How a Black American Became the Tourism Chief of Elmina, Ghana
The first time Rashad McCrorey was in Ghana, it was in January 2015. Visiting the West African country wasn’t planned. His school in the U.S., Drew University, where he was getting his Masters in Theology, had a course titled “Cross-Cultural Experience” that prepared him to go to Cameroon. But the Ebola outbreak at the time had disrupted the itinerary.
McCrorey then proposed Ghana to the group leader. There was no report of the virus there. Further, there was the appeal of Ghana as a haven for Black Americans historically, linking Civil Rights struggles and anti-colonial efforts in Africa. The political movement of Pan-Africanism opened Ghana to the Black diaspora. At a young age, McCrorey’s father told him stories about Africa, featuring rulers, spirituality, and culture.
When he arrived for the first time, at 35, Ghana exceeded his expectations. Little did he know that years later, he would be enstooled as a chief in Elmina, a town located south of Ghana that reverberates with a dark history. The castle of Elmina was a passage that offloaded enslaved Africans into the ships during the slave trade. What kept McCrorey rooted in this town was the community he found.
McCrorey launched his tourism company Africa Cross-Culture, a nod to his course title, in 2016. As a tour operator, he organizes trips to African countries like Egypt, Kenya, Rwanda, Nigeria, Uganda and Ghana. With the government initiative of Ghana’s Year of Return in 2019, the country has been using tourism as a tool for cultural diplomacy and national branding. Last month, he was bestowed as chief of tourism. He’s the first person to hold such a title.
OkayAfrica recently spoke with McCrorey about what the title represents, his identity as a Black American integrating back into Africanness, and the state of the Black diaspora.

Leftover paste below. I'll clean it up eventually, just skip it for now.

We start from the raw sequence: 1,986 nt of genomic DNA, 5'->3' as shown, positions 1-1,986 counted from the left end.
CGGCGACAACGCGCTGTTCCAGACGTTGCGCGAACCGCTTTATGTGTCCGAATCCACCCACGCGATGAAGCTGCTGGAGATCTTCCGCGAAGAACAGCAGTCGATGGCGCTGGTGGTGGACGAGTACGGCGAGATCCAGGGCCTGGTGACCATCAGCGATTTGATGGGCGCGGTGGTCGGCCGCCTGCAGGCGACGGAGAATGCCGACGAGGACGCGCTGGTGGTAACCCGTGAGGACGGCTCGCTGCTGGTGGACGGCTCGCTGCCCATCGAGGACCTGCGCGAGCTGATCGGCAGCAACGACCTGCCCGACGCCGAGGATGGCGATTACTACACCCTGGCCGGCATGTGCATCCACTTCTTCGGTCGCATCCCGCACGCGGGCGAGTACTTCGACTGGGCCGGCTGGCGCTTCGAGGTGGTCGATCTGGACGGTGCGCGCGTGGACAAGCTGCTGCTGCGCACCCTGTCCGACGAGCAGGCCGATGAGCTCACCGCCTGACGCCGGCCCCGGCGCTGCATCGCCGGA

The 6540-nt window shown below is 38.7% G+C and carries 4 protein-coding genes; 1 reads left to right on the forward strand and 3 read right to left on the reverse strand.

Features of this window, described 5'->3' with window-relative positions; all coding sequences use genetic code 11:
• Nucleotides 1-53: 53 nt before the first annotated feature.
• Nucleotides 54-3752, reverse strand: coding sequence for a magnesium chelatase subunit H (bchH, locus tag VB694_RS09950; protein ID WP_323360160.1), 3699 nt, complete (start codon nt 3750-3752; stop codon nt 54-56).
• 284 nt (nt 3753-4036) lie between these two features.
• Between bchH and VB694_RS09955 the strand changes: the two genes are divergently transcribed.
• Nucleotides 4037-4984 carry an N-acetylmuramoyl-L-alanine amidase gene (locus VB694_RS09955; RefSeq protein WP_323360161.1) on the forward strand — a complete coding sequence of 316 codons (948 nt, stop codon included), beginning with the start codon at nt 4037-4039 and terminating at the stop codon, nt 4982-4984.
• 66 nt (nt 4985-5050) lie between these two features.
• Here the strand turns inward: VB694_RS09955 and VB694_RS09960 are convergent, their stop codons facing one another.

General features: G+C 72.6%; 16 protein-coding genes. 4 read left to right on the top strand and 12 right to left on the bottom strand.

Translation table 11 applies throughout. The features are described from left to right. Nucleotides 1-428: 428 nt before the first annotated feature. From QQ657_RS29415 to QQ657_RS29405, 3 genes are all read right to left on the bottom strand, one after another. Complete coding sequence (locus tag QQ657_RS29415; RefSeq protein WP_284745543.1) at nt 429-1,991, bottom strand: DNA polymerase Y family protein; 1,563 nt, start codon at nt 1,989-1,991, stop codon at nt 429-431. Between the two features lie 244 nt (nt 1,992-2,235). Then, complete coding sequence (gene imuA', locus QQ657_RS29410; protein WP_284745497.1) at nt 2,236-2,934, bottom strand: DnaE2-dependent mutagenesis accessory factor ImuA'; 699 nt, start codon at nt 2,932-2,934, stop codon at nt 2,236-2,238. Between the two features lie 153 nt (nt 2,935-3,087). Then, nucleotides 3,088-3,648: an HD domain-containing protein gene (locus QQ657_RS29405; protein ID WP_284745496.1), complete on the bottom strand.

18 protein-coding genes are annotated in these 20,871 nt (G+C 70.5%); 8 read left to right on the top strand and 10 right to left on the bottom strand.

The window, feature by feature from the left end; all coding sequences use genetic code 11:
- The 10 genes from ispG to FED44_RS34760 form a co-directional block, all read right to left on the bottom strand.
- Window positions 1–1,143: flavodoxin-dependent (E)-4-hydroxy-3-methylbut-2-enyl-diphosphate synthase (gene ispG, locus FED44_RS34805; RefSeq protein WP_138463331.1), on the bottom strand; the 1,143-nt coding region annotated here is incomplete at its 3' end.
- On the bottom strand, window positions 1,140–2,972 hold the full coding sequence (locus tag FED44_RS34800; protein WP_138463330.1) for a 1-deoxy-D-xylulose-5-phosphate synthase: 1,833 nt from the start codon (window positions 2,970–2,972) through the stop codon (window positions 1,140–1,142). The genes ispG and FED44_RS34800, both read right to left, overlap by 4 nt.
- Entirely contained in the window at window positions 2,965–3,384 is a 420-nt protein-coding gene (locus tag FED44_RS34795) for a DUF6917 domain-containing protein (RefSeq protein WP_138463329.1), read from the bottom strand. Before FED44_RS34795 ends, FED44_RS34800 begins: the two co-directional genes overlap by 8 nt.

Any Black person could have been enstooled as Chief of Tourism. Why do you think you were chosen for this title?
The royal family and the village of Iture explained that their desire to make me one of their chiefs was based on my consistent presence in the family and in the community. When I moved to Iture in May of 2020, I joined the royal family. I did my traditional naming ceremony, which many Black Americans take part in when they return to Ghana. But, I also took it a step further than many other Black Americans. In addition to already living in the community, I immediately began attending the monthly family meetings.
I have paid all my family monthly dues. I paid all my funeral dues in addition to any contributions needed to support. I visit our king and family members weekly. I help in the community, attend events and even have disagreements in the subtowns as nothing is ever always perfect. When you live somewhere and interact with people consistently for close to two full years conflicts will arise, but our conflicts have brought us closer, created boundaries, and helped us develop a sense of trust and mutual respect. They continued to explain to me they didn’t want to give me a ceremonial, non transferable stool such as developmental chiefs with the titles of Nkosuohene or Impuntuhen.
These titles at any given time one can be destooled and moved on from. When meeting with the Omanhen of Elmina Nana Kojo Condua Edina VI, he also spoke of my reputation as one of the first Black Americans in the Town of Elmina to have seemed to have chosen to fully integrate himself with the community. In return he has made me a part of the Ednia Traditional Council.
What are your duties in this role?
In terms of my title of Nserahwehen, or “Tourism Chief,” I have a successful tourism company where I take clients to different countries in Africa. Iture is the first subtown of Elmina. You can’t get to Elmina Town, or Elmina Slave Dungeon from the Accra-Takoradi Rd. without going through the village of Iture. The location is ideal for tourists and visitors. Hospitality centers such as One Africa and Mable’s Tables are staples in the African American community in the United States.
I have been sharing that tourism is more than just taking guests from one place to another. Tourism is planning, budgeting, marketing, branding, security, research, people management and more. With over 10 years of event planning experience this is a stool that I have been groomed for.